Trial court ruled in favor of timeshare owners on their claim of common law fraud and consumer protection statutes. Appellate court affirmed reasonableness of a punitive damages award (as modified by the statutory cap) in the sum of $500,000 based on Westgate’s “reprehensible” conduct; trial court order correctly refused to enforce Westgate’s forum selection clause.
Bench trial resolved in favor of timeshare owners, punitive damages award and affirmed on appeal.
Nathan and Patricia Overton sued Westgate to rescind their timeshare contract and return their payment of $39,280, claiming fraud and violations of the Tennessee Consumer Protection Act and the Tennessee Timeshare Act.
The Overtons testified at a bench trial conducted on June 19 and 20, 2013 that — in the course of a nearly eight hour long sales presentation — a Westgate sales manager promised in consideration of a timeshare purchase:
The Overton’s testified that after the sale:
After a hearing, the trial court found that Westgate was guilty of fraud, and that Westgate had trained its salespersons to promise unlimited Owners’ Nights, even knowing that no such program existed in the written documents related to sales of the Westgate timeshares.
The trial court ordered the contract rescinded, and required Westgate to refund the Overtons’ payment of $39,280. The judge additionally ordered Westgate to pay attorney’s fees in the sum of $117,082 and costs in the sum of $19,198, as well as punitive damages in the sum of $600,000 based on Westgate’s financial position and its “reprehensible” conduct.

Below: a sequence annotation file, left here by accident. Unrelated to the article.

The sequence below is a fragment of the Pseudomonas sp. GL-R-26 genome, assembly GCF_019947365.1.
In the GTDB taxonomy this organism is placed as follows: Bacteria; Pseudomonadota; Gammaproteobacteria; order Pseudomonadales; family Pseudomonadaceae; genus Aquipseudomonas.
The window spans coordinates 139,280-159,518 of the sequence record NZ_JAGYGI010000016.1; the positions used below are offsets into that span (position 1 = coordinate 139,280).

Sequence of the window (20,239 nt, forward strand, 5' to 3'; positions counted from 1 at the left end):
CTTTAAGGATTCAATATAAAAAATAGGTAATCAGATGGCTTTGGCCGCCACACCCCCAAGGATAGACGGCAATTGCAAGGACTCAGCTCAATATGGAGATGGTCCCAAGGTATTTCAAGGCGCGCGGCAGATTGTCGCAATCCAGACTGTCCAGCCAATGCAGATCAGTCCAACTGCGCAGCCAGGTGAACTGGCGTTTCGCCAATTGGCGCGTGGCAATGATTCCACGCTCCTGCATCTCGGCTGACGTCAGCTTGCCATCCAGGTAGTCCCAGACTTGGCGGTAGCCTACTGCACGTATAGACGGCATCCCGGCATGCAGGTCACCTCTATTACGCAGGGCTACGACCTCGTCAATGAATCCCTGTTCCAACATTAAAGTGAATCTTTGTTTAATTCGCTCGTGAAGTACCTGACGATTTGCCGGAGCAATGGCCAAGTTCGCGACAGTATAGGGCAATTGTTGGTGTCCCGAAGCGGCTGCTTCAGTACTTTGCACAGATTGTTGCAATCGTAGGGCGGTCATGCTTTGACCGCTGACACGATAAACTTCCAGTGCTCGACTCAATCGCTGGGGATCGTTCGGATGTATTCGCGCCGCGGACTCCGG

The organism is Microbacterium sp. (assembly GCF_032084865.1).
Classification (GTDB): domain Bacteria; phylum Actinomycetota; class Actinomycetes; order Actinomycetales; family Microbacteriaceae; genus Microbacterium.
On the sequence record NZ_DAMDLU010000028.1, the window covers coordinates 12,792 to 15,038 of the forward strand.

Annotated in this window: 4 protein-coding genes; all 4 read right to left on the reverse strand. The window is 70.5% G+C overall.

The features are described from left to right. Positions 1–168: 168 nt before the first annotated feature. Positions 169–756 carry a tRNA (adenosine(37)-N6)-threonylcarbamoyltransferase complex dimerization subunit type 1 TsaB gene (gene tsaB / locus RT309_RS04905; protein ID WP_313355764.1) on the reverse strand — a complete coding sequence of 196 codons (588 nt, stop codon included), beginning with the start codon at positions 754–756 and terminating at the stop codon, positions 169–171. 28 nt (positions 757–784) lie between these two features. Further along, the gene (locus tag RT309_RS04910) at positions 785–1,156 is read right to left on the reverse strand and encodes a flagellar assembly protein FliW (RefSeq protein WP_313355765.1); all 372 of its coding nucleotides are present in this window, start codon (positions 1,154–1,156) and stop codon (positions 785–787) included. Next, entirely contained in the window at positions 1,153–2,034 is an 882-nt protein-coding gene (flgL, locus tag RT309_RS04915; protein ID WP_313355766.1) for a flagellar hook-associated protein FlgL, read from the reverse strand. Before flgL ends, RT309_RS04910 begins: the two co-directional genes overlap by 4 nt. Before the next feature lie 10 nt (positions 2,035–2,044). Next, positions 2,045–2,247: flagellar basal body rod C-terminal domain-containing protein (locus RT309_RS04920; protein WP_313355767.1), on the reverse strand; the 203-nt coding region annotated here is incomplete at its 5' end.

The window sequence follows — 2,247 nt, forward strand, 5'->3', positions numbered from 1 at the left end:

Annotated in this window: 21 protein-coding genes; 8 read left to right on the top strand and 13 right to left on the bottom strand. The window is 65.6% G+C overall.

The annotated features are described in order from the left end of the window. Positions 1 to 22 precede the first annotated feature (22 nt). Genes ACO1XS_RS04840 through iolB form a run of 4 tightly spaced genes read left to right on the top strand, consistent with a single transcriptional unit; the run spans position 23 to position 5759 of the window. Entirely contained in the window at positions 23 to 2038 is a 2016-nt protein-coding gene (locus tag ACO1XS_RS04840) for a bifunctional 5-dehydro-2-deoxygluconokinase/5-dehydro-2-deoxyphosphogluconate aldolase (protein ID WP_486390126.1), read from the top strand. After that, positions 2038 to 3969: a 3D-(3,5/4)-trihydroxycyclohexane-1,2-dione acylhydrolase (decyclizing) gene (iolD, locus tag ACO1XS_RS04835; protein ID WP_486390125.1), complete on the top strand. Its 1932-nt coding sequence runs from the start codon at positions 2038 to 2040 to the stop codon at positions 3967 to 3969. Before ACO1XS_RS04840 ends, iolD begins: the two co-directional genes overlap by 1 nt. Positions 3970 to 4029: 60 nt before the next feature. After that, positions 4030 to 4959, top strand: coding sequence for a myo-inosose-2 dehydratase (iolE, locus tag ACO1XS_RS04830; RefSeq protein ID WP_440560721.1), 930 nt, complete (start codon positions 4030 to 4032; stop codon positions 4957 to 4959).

Westgate argued that the punitive damages award was improper or excessive, and challenged the trial court’s refusal to enforce a forum selection provision requiring any litigation to be filed in Orange County, Florida.
On appeal, the reviewing court affirmed the trial court’s award of punitive damages as reasonable, but reduced the award to $500,000, citing the state’s statutory cap. The court also affirmed the trial court’s refusal to enforce the forum selection clause, reasoning that fraud in the underlying transaction rendered the forum selection clause in the contract unenforceable.
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Nathan and Patricia Overton
John O. Belcher and Curtis R. Harrington
Westgate Resorts, Ltd., L.P.
Gregory Logue and Robert L. Vance